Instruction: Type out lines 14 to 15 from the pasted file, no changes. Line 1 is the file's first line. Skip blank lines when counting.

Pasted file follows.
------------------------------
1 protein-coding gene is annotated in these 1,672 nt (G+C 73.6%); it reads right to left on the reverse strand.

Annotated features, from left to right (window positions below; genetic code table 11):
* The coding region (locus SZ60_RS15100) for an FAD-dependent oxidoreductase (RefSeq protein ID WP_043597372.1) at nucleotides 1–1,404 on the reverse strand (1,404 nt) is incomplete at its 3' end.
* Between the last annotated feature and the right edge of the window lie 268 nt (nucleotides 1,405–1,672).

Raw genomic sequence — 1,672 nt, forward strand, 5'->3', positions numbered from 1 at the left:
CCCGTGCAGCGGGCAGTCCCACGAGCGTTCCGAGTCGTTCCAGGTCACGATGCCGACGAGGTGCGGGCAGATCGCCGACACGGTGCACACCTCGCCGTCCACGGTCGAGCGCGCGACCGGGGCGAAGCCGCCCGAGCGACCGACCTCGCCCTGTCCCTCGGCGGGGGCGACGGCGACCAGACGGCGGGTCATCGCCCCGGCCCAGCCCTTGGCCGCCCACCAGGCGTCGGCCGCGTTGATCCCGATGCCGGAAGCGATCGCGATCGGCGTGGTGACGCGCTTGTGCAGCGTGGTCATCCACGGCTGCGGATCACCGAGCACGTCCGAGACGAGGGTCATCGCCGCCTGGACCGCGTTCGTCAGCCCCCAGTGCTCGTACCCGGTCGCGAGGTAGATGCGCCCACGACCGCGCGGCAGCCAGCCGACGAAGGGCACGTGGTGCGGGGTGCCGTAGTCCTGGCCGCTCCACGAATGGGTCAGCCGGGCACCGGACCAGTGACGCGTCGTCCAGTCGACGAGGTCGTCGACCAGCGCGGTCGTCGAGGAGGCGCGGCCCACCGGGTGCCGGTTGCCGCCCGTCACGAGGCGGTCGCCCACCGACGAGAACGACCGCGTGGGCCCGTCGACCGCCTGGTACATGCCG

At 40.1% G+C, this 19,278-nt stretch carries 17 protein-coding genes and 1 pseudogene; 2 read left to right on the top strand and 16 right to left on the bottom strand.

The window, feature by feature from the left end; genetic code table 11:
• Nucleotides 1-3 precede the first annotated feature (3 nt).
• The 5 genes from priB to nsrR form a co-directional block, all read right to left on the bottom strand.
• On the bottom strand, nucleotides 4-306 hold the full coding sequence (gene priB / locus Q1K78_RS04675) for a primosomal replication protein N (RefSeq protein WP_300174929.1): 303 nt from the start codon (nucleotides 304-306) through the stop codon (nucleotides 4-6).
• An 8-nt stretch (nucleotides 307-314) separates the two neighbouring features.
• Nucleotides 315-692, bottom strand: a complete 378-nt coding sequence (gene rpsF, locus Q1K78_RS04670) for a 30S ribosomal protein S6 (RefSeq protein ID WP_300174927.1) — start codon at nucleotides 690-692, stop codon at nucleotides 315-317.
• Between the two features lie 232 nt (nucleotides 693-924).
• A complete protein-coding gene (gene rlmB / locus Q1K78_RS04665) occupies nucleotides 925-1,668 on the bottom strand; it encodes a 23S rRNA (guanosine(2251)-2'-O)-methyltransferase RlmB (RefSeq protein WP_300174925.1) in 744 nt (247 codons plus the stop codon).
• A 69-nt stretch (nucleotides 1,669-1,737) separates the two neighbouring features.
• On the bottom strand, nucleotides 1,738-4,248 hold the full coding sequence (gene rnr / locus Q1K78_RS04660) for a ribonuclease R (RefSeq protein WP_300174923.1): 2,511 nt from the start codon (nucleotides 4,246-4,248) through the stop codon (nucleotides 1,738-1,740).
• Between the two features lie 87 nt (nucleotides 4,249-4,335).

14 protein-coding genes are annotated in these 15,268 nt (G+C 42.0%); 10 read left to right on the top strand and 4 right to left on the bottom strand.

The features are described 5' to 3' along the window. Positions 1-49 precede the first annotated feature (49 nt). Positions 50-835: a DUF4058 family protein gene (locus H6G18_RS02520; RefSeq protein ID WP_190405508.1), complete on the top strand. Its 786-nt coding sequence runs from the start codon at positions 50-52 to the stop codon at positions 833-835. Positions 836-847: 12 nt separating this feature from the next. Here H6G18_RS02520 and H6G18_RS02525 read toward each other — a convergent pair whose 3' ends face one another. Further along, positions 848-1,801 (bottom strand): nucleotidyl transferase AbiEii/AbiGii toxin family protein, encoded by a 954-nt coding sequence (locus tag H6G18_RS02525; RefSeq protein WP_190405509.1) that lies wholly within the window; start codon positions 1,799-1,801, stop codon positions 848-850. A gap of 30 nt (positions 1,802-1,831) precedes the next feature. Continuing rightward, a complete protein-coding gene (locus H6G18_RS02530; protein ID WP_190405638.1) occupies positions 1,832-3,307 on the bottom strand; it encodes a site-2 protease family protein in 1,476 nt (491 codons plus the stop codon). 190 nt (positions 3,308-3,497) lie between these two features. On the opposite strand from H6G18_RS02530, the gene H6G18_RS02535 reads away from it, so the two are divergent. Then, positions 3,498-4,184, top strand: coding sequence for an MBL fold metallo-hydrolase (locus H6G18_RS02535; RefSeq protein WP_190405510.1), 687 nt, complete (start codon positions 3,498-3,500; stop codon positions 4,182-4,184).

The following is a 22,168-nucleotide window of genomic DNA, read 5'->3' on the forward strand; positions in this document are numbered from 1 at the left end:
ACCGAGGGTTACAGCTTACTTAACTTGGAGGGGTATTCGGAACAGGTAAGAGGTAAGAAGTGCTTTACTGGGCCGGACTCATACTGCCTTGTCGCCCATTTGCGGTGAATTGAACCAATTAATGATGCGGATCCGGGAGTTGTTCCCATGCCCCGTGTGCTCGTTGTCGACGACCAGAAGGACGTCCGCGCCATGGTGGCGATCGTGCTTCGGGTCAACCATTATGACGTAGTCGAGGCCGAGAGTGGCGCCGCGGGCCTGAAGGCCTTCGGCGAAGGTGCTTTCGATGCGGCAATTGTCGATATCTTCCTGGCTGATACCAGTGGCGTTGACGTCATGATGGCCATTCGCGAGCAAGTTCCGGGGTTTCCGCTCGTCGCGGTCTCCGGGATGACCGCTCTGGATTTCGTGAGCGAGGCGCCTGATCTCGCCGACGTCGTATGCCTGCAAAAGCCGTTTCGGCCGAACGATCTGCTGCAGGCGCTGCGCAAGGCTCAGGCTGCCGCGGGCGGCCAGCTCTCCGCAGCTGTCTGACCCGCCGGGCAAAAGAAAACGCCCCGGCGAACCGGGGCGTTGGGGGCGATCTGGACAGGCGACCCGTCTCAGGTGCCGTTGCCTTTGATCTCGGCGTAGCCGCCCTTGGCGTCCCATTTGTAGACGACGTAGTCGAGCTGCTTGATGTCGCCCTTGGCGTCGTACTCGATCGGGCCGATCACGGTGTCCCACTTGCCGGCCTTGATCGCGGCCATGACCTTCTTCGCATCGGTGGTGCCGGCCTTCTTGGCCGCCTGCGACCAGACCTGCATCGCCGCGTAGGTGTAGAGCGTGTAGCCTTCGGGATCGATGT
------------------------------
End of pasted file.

• Between the two features lie 232 nt (nucleotides 693-924).
• A complete protein-coding gene (gene rlmB / locus Q1K78_RS04665) occupies nucleotides 925-1,668 on the bottom strand; it encodes a 23S rRNA (guanosine(2251)-2'-O)-methyltransferase RlmB (RefSeq protein WP_300174925.1) in 744 nt (247 codons plus the stop codon).